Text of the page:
The national flag of Cape Verde (Portuguese: bandeira de Cabo Verde) was adopted on 22 September 1992, replacing the flag adopted during Cape Verdean independence, fought for with Guinea-Bissau, another former Portuguese colony on mainland West Africa.
The National Flag of the Republic of Cabo Verde has five unequal horizontal bands of blue, white, and red, with a circle of ten yellow five-pointed stars. The topmost blue stripe is half the width of the flag.
The 10 stars on the flag represent the main islands of the nation (a chain of islands off the coast of West Africa). The blue represents the ocean and the sky. The band of white and red represents the road toward the construction of the nation, and its colors stand for peace (white) and effort (red). The circle of yellow stars on a dark blue field is similar to the flag of Europe (which has 12 stars instead of 10).
Pamukkale, meaning "cotton castle" in Turkish, is a natural site in Denizli in southwestern Turkey. The area is famous for a carbonate mineral left by the flowing water. It is located in Turkey's Inner Aegean region, in the River Menderes valley, which has a temperate climate for most of the year.
The ancient Greco-Roman city of Hierapolis was built on top of the white "castle" which is in total about 2,700 meters (8,860 ft) long, 600 m (1,970 ft) wide and 160 m (525 ft) high. It can be seen from the hills on the opposite side of the valley in the town of Denizli, 20 km away.
Known as Pamukkale (Cotton Castle) or ancient Hierapolis (Holy City), this area has been drawing the weary to its thermal springs since the time of Classical antiquity. The Turkish name refers to the surface of the shimmering, snow-white limestone, shaped over millennia by calcium-rich springs. Dripping slowly down the vast mountainside, mineral-rich waters foam and collect in terraces, spilling over cascades of stalactites into milky pools below. Legend has it that the formations are solidified cotton (the area's principal crop) that giants left out to dry.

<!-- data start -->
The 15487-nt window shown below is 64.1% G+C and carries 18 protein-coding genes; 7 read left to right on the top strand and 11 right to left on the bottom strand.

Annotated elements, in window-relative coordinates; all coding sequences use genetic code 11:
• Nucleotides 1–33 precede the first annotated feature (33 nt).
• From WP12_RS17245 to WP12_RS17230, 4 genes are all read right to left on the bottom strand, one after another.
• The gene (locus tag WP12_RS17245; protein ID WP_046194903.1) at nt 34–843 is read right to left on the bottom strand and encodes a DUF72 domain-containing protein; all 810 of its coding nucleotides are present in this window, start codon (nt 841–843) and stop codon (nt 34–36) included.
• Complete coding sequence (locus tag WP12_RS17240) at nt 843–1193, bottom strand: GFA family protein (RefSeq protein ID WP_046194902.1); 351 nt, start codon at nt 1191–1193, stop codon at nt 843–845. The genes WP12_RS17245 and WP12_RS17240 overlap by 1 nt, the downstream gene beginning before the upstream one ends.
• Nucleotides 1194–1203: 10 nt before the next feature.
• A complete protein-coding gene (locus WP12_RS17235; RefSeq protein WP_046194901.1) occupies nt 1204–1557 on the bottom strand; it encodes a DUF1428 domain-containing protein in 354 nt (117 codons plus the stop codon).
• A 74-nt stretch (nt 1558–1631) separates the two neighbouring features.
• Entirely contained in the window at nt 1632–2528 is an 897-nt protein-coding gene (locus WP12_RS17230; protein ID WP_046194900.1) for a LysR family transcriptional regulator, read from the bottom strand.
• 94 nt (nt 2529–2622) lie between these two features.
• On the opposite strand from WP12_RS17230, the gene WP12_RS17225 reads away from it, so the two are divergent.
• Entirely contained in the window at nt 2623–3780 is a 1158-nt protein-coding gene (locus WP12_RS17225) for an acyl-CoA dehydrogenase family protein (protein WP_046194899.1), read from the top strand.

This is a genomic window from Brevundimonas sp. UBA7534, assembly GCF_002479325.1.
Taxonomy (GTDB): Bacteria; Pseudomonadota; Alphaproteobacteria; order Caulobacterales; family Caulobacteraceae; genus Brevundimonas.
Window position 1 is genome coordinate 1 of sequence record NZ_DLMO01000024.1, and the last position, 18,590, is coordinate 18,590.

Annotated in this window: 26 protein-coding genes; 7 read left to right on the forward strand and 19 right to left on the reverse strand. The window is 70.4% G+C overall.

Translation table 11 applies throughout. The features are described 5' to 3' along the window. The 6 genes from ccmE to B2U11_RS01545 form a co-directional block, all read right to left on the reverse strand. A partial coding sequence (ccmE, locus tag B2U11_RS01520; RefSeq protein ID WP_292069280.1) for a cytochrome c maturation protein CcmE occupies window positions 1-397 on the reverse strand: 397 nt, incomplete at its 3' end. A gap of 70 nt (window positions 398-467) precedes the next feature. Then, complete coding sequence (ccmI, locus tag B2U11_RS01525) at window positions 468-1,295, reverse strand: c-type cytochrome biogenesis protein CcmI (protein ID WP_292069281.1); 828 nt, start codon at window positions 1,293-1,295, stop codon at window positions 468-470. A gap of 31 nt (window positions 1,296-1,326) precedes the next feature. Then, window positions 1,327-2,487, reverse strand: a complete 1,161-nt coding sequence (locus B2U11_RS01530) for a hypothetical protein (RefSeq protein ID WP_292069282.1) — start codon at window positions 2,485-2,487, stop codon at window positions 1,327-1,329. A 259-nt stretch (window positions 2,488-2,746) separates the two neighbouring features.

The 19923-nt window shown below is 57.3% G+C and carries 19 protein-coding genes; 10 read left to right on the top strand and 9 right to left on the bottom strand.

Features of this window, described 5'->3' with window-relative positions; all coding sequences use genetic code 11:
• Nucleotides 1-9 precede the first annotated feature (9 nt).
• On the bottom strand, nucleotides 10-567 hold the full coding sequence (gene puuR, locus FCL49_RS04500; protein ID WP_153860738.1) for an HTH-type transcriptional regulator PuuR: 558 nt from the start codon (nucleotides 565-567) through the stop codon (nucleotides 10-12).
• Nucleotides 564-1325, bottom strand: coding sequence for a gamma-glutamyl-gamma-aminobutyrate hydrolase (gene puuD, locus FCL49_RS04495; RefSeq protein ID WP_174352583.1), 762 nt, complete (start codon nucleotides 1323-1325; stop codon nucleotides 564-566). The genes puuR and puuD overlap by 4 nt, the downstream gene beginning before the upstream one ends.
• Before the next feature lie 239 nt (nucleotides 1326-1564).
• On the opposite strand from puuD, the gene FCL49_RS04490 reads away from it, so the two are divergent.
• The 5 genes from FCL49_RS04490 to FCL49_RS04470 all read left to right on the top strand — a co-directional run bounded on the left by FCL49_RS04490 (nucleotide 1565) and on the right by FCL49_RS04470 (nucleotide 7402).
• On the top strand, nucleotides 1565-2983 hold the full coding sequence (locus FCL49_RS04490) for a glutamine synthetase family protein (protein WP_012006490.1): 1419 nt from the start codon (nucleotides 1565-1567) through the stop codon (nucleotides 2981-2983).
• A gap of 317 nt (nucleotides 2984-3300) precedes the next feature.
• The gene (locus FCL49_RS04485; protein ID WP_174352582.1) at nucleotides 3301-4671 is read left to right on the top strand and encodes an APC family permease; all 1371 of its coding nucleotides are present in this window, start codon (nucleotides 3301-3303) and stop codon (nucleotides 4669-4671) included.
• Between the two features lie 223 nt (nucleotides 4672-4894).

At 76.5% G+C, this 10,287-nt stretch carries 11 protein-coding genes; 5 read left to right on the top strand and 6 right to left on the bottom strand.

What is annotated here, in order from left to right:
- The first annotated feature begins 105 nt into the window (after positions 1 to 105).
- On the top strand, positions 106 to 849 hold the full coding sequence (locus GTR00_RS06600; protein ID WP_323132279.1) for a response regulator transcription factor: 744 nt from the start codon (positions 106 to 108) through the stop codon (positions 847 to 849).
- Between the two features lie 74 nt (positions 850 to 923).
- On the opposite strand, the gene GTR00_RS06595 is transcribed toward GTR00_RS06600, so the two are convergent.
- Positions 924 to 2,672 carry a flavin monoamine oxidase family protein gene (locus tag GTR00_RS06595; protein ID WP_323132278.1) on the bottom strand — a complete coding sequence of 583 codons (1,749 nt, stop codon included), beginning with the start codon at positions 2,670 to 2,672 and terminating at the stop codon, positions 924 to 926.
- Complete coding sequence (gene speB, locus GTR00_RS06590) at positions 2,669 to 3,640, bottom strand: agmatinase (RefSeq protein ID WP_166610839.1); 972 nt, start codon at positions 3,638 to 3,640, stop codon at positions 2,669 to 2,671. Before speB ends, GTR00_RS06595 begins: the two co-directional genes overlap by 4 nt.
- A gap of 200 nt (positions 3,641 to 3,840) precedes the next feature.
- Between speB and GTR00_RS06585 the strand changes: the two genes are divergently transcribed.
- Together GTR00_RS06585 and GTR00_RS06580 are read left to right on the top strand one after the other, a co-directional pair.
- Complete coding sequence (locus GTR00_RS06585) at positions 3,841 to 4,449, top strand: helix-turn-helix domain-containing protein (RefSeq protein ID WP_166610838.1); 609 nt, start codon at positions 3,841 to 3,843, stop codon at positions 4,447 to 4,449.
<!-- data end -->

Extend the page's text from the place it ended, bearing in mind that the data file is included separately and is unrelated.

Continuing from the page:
The flag of Belize was adopted on 21 September 1981, the day Belize became independent. It consists of the Coat of Arms on a blue field with red stripes at the top and bottom.
British Honduras obtained a coat of arms on 28 January 1907, which formed the basis of the badge used on British ensigns. The coat of arms recalls the logging industry that first led to British settlement there. The figures, tools, and mahogany tree represent this industry. The national motto, Sub Umbra Floreo, meaning "Under the Shade I Flourish", is written in the lower part of the coat of arms. The colors on the flag are respectively those of the country's national parties, the People's United Party (PUP) and United Democratic Party (Belize) (UDP). The UDP, established in 1973, had objected to the original blue and white design, those two colors being the PUP's representative colors.
The two red stripes at the top and bottom were added to the original design at independence. The coat of arms was granted in 1907. Red stripes were added to denote the color of the opposition party. The 50 leaves recall 1950, the year PUP came to power.
The flag of Iceland followed the example of the other Scandinavian countries and consists of a blue background bearing a red cross, which is embedded in the traditional white Scandinavian cross. The blue color is supposed to represent the Atlantic Ocean, the red lava and Icelandic volcanoes, and the white stands for other Icelandic natural landmarks - glaciers and geysers. The red cross also points to the historical ties with Denmark, that dominated Iceland since the 14th century. Iceland adopted the flag in 1918 when it won the statute of the autonomous territory of Denmark. However, the flag did not become the official national flag until 1944, when Iceland became fully independent.
The current flag of Gabon was adopted in 1960 when the country declared independence from France, and it is composed of three horizontal stripes from the top in green, yellow and blue colors. The flag should express solidarity with other independent African states - the first two bands were taken from the flag of Ethiopia, but also refer to former ties to France as Gabon´s colonizer (blue bar). Green stripe symbolizes the Gabonese forest and timber industry, yellow stripe stands for the local sharp sun and the zero parallel, which passes through the country. Blue bar represents the Atlantic Ocean, which washes the western shores of the country, as well as all waters of the country, especially the river Ogooué.